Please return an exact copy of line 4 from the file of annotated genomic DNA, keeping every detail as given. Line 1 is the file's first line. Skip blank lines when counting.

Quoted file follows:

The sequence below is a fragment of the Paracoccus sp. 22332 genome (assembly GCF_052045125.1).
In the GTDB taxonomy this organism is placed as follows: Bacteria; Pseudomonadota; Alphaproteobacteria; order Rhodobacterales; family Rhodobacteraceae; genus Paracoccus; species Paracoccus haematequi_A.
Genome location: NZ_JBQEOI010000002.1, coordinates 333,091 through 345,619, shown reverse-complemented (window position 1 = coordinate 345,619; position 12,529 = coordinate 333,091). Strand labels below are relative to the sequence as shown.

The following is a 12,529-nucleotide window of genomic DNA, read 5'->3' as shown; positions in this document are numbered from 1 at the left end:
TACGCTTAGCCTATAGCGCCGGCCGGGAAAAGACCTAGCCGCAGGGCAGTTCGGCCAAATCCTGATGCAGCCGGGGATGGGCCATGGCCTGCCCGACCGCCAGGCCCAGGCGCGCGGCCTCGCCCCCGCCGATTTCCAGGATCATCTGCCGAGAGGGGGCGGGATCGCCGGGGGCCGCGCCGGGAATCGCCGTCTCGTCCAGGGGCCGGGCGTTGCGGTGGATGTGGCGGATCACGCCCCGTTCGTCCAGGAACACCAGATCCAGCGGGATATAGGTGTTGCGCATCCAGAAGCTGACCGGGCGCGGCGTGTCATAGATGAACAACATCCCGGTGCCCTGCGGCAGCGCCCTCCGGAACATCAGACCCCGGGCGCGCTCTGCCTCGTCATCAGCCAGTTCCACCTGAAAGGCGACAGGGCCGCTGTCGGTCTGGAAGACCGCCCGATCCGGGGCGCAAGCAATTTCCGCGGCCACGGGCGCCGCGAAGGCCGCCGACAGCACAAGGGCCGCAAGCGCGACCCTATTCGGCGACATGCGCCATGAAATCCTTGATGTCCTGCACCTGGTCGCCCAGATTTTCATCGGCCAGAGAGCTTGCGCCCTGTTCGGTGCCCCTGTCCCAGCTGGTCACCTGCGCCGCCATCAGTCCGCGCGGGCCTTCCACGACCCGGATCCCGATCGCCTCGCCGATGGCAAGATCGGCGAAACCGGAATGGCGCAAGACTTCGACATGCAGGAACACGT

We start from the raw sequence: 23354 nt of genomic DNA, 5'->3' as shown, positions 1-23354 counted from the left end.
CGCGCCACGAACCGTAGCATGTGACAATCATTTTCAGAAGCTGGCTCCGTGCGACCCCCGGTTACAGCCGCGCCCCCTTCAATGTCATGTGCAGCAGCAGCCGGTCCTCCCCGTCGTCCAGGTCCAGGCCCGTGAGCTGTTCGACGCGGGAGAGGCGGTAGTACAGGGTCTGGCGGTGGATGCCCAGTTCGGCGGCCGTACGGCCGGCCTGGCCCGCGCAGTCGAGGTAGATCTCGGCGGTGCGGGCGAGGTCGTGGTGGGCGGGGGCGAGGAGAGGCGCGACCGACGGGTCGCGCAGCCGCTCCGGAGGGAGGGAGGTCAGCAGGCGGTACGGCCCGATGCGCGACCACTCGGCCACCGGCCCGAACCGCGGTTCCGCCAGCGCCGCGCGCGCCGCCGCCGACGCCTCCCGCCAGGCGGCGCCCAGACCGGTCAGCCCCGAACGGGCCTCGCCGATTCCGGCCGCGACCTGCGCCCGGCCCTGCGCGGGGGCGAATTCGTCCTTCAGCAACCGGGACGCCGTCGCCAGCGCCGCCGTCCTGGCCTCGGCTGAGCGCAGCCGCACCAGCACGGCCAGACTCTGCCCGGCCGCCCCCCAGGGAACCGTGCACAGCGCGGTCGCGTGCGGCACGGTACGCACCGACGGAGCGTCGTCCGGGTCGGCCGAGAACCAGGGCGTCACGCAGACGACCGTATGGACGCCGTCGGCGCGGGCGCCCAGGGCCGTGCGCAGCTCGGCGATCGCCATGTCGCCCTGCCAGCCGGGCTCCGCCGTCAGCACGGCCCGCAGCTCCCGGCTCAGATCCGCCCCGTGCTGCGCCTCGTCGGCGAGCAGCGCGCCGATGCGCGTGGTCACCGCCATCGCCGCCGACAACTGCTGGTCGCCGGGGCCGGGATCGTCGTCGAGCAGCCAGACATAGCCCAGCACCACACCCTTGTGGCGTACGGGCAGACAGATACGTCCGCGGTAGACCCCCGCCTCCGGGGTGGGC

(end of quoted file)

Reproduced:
The following is a 12,529-nucleotide window of genomic DNA, read 5'->3' as shown; positions in this document are numbered from 1 at the left end: